the state department has issued a worldwide travel alert for americans, it's the first since osama bin laden was killed. it warns terrorists may elect to use a variety of means and weapons and target both official and private interests. that warning in effect through august. security is also being increased across the u.s. out of what authorities are calling an abundance of caution although they say there is no specific threat to the homeland and joint chiefs of staff general martin dempsey says the threat is specific and serious. >> a significant threat stream and we're reacting to it. >> is the threat to employee up an embassy, a consulate or something else? >> that part of it is unspecified, but the intent seems clear. the intent is to attack western, not just u.s. interests. >> now, the focus is on the al qaeda branch in yemen where experts say the terror group is on the rise. we have complete coverage for you. nbc's kristen well kearse at the white house and nbc news foreign news correspondent richard engel is in cairo. what's the latest there. >> reporter: i'm still struck by that map
the people who have drones landing in their homes. that is more grief than osama bin laden? i don't think so, rush. coming up. why the north carolina governor thinks he can give cookies to his opponents after lying to them in the campaign and signing a new very restrictive abortion law. [ male announcer ] these days, a small business can save by sharing. like carpools... polly wants to know if we can pick her up. yeah, we can make room. yeah. [ male announcer ] ...office space. yes, we're loving this communal seating. it's great. [ male announcer ] the best thing to share? a data plan. at&t mobile share for business. one bucket of data for everyone on the plan, unlimited talk and text on smart phones. now, everyone's in the spirit of sharing. hey, can i borrow your boat this weekend? no. [ male announcer ] share more. save more. at&t mobile share for business. ♪ folks have suffered from frequent heartburn. but getting heartburn and then treating day after day is a thing of the past. block the acid with prilosec otc, and don't get heartburn in the first place. [ male announcer ] one pill ea
. that is more grief than osama bin laden? i don't think so, rush. coming up. why the north carolina governor thinks he can give cookies to his opponents after lying to them in the campaign and signing a new very restrictive abortion law. the governor crossed the street, carrying a plate of cookies and reportedly told a woman "these are for you, god bless you." protesters placed the plate of cookies back at the mansion gates with a note reading governor mccrory, we'll take women's health over cookies. protesters say governor mccrory is breaking a promise he clearly made on the campaign trail last year. >> this past year, state lawmakers passed the women's right to no act, adding legislation making it more restrictive to get abortions in north carolina. if you're elected governor, what restrictions on abortion would you agree to sign. i'll start with you, mr. mccrory. >> none. >> all right. joining me now are elise hogue, i wonder why would the governor in that debate give such a clear answer, if this is what he was going to end up doing. what was he thinking back then? >> you know, i think he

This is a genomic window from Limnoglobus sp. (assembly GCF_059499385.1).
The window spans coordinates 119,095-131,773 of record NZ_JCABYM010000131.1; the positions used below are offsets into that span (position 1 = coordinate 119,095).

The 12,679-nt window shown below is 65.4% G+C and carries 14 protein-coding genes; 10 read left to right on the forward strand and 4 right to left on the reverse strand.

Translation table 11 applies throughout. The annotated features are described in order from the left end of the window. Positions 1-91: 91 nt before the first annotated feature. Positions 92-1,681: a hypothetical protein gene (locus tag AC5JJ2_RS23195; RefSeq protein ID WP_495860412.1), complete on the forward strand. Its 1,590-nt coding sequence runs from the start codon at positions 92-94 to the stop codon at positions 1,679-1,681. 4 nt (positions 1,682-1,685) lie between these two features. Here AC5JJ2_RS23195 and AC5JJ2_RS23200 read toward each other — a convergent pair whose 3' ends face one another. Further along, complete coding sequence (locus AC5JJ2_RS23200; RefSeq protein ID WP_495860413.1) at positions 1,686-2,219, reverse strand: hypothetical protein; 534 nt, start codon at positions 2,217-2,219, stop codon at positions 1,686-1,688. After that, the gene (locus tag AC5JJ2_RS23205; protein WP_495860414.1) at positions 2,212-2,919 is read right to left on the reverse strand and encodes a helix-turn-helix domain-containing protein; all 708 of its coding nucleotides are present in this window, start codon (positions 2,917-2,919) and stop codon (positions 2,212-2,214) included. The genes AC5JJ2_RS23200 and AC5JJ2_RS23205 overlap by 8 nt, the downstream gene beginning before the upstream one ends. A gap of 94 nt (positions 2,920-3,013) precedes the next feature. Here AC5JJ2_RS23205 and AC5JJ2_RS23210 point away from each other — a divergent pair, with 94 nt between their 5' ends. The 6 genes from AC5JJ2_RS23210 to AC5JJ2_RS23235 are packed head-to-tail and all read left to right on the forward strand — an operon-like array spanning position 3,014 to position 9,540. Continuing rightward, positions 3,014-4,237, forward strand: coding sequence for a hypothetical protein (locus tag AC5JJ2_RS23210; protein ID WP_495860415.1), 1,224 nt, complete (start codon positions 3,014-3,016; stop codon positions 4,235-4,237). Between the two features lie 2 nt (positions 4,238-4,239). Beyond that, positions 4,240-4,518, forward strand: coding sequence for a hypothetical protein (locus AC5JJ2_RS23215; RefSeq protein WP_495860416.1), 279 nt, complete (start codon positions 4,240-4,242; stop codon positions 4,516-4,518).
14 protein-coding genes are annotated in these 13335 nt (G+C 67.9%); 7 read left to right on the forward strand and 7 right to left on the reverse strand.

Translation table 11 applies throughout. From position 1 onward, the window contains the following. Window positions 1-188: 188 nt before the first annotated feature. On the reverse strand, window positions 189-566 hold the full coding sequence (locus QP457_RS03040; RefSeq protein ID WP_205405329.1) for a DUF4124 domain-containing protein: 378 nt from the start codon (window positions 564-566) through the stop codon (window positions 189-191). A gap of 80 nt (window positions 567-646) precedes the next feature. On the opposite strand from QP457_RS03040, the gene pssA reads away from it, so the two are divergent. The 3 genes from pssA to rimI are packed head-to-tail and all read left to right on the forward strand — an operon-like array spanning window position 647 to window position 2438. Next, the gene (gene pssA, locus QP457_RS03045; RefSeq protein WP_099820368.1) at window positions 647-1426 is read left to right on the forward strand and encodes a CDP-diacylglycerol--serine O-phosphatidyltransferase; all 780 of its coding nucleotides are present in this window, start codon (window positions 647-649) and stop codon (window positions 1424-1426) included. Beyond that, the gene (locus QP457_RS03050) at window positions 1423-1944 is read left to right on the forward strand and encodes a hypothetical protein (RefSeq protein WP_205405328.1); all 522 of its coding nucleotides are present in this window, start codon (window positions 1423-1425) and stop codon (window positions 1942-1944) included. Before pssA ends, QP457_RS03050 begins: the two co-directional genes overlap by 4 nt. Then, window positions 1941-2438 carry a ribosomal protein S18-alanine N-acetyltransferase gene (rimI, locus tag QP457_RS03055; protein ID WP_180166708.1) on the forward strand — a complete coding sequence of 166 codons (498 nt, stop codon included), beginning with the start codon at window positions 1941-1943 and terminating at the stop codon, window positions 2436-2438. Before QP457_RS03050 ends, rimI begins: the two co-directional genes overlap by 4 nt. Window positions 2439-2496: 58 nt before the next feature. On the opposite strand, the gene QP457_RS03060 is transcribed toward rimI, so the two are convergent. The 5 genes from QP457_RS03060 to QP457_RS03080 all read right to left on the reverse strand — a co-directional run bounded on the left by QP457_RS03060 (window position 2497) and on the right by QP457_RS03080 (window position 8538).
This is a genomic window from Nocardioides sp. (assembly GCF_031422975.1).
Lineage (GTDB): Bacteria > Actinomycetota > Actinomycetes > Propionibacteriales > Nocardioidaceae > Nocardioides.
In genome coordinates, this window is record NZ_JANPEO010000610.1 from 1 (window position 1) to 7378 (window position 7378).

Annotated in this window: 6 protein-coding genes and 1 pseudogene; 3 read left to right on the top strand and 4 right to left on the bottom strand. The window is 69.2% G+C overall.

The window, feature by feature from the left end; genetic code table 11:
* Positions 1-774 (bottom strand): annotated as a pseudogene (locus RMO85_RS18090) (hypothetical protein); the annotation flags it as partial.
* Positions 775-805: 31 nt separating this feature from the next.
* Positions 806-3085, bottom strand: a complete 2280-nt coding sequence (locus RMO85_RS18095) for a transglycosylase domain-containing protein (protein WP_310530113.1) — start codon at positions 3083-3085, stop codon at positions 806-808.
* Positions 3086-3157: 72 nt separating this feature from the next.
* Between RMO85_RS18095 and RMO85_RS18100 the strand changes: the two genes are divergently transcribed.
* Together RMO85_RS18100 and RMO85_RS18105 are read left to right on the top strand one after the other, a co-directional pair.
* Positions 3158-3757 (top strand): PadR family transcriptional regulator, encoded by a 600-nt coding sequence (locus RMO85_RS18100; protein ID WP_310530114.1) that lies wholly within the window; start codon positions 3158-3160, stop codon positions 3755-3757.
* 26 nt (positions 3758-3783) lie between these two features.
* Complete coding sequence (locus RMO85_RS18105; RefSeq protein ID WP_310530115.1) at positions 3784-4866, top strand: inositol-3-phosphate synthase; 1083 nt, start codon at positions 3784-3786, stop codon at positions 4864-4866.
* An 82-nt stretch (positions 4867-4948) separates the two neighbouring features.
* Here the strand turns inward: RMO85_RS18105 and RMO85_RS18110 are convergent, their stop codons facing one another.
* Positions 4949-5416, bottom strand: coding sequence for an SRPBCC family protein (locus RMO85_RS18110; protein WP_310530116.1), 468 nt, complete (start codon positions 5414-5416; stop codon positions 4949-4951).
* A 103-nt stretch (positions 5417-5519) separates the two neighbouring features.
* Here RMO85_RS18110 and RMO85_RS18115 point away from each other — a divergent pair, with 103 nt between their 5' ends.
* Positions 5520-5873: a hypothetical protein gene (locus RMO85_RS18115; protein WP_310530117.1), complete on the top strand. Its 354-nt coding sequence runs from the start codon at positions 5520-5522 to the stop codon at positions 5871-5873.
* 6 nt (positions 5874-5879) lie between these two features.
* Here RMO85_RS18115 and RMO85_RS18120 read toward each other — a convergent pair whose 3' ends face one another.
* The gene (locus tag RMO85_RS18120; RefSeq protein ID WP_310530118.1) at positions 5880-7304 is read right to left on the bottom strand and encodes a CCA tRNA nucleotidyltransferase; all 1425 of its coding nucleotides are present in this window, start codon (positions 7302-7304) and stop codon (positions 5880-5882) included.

for osama bin laden. miss potress is still working on the third installment in that trilogy which is about u.s. surveillance of phone calls
of two men from yemen including one who was a driver for osama bin laden. miss poitras is still working on the third installment in that trilogy which is about u.s. surveillance of phone calls and e-mails and so on since 9/11. she posted a bit of that one last year on "the new york
of building seven. now that osama bin laden is dead and 911 is a decade behind us and more, i think a good argument can be made that the documents that the federal government has regarding the 911 attacks should be declassified and the truth will come out. host: you have to distinguish between those two things. bradley manning did leave an awful lot of classified information. evidently, it went to wikileaks and i think the court was correct in deciding it was not guilty of aiding the enemy because he had not directed that information to the enemy and that is what the statute says. that is how military justice rules agreed. with regard to the rest of it, i think it is clear that he did, in fact, leaked confidential information that was classified and therefore, he got punished. many people do great things sometimes get punished for them. i think back to the civil-rights era and help congressman john lewis was punished over and over again for acts of courage. this countryrs because the security system, the intelligence community and the military defense complex, military-industrial complex h
qaeda master spy. you will see in a few minutes the kinds of things he did for osama bin laden and al qaeda. the other fel is yousef, the two principal members of the new york cell that executed the first trade center bombing. he designed the 9/11 plot. a bomb maker trained in wales. a genius, criminal genius came up with the original hoping to knock tower one into tower to, only to have that accomplished essentially on 9/11. hal i got -- from the terrorism story to the mob story in has to do with an extraordinary event that happened in 1996. i have a cough drop in my mouth. i will put it down on the table because i probably sound like at marbles in my mouth. they captured him and rendered him back to new york. he is in the federal jail lenore manhattan and he is in cell number one. cell number three, if you will, is more thought, the original pilot. there were planning to execute the plot to take the towers down in 1995. a fire in the bomb factory. he fled islamabad with his uncle. he was captured, rendered back to the u.s. he escaped only to go on and bring the towers down on 9/11.